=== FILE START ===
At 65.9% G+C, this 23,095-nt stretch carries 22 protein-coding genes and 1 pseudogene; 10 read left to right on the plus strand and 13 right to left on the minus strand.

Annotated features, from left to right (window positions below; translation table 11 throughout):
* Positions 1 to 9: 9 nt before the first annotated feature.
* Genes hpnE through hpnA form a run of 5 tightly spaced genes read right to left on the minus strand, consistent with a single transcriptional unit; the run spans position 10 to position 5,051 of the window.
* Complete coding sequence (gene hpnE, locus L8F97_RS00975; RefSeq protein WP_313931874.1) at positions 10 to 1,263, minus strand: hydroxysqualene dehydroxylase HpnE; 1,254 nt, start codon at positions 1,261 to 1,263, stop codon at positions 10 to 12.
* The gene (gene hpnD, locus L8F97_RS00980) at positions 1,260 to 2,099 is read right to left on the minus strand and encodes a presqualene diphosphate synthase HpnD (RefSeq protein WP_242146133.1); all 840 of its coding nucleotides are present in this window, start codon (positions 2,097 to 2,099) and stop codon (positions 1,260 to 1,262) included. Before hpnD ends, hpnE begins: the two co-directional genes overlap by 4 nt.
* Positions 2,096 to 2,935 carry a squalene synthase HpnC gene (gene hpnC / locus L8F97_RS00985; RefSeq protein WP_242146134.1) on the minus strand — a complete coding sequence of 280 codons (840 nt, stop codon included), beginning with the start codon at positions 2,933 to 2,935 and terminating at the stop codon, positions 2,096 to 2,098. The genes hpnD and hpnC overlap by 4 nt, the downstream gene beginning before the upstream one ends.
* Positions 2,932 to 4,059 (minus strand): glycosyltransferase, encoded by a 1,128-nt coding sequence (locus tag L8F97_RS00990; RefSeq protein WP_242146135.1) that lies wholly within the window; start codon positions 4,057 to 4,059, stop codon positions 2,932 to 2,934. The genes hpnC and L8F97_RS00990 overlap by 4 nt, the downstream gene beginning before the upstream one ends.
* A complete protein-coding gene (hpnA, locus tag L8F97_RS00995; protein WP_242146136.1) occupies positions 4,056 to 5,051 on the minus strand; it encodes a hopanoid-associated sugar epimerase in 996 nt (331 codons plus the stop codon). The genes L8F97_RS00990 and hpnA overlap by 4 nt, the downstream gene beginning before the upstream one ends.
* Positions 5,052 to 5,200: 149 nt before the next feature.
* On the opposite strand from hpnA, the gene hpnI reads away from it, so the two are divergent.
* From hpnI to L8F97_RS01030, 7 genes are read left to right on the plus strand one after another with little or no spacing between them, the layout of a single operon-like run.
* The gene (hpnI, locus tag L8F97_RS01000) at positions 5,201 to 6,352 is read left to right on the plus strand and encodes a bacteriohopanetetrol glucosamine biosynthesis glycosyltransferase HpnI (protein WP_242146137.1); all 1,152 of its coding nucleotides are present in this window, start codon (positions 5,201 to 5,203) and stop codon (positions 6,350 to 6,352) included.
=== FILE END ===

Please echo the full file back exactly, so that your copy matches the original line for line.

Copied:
At 65.9% G+C, this 23,095-nt stretch carries 22 protein-coding genes and 1 pseudogene; 10 read left to right on the plus strand and 13 right to left on the minus strand.

Annotated features, from left to right (window positions below; translation table 11 throughout):
* Positions 1 to 9: 9 nt before the first annotated feature.
* Genes hpnE through hpnA form a run of 5 tightly spaced genes read right to left on the minus strand, consistent with a single transcriptional unit; the run spans position 10 to position 5,051 of the window.
* Complete coding sequence (gene hpnE, locus L8F97_RS00975; RefSeq protein WP_313931874.1) at positions 10 to 1,263, minus strand: hydroxysqualene dehydroxylase HpnE; 1,254 nt, start codon at positions 1,261 to 1,263, stop codon at positions 10 to 12.
* The gene (gene hpnD, locus L8F97_RS00980) at positions 1,260 to 2,099 is read right to left on the minus strand and encodes a presqualene diphosphate synthase HpnD (RefSeq protein WP_242146133.1); all 840 of its coding nucleotides are present in this window, start codon (positions 2,097 to 2,099) and stop codon (positions 1,260 to 1,262) included. Before hpnD ends, hpnE begins: the two co-directional genes overlap by 4 nt.
* Positions 2,096 to 2,935 carry a squalene synthase HpnC gene (gene hpnC / locus L8F97_RS00985; RefSeq protein WP_242146134.1) on the minus strand — a complete coding sequence of 280 codons (840 nt, stop codon included), beginning with the start codon at positions 2,933 to 2,935 and terminating at the stop codon, positions 2,096 to 2,098. The genes hpnD and hpnC overlap by 4 nt, the downstream gene beginning before the upstream one ends.
* Positions 2,932 to 4,059 (minus strand): glycosyltransferase, encoded by a 1,128-nt coding sequence (locus tag L8F97_RS00990; RefSeq protein WP_242146135.1) that lies wholly within the window; start codon positions 4,057 to 4,059, stop codon positions 2,932 to 2,934. The genes hpnC and L8F97_RS00990 overlap by 4 nt, the downstream gene beginning before the upstream one ends.
* A complete protein-coding gene (hpnA, locus tag L8F97_RS00995; protein WP_242146136.1) occupies positions 4,056 to 5,051 on the minus strand; it encodes a hopanoid-associated sugar epimerase in 996 nt (331 codons plus the stop codon). The genes L8F97_RS00990 and hpnA overlap by 4 nt, the downstream gene beginning before the upstream one ends.
* Positions 5,052 to 5,200: 149 nt before the next feature.
* On the opposite strand from hpnA, the gene hpnI reads away from it, so the two are divergent.
* From hpnI to L8F97_RS01030, 7 genes are read left to right on the plus strand one after another with little or no spacing between them, the layout of a single operon-like run.
* The gene (hpnI, locus tag L8F97_RS01000) at positions 5,201 to 6,352 is read left to right on the plus strand and encodes a bacteriohopanetetrol glucosamine biosynthesis glycosyltransferase HpnI (protein WP_242146137.1); all 1,152 of its coding nucleotides are present in this window, start codon (positions 5,201 to 5,203) and stop codon (positions 6,350 to 6,352) included.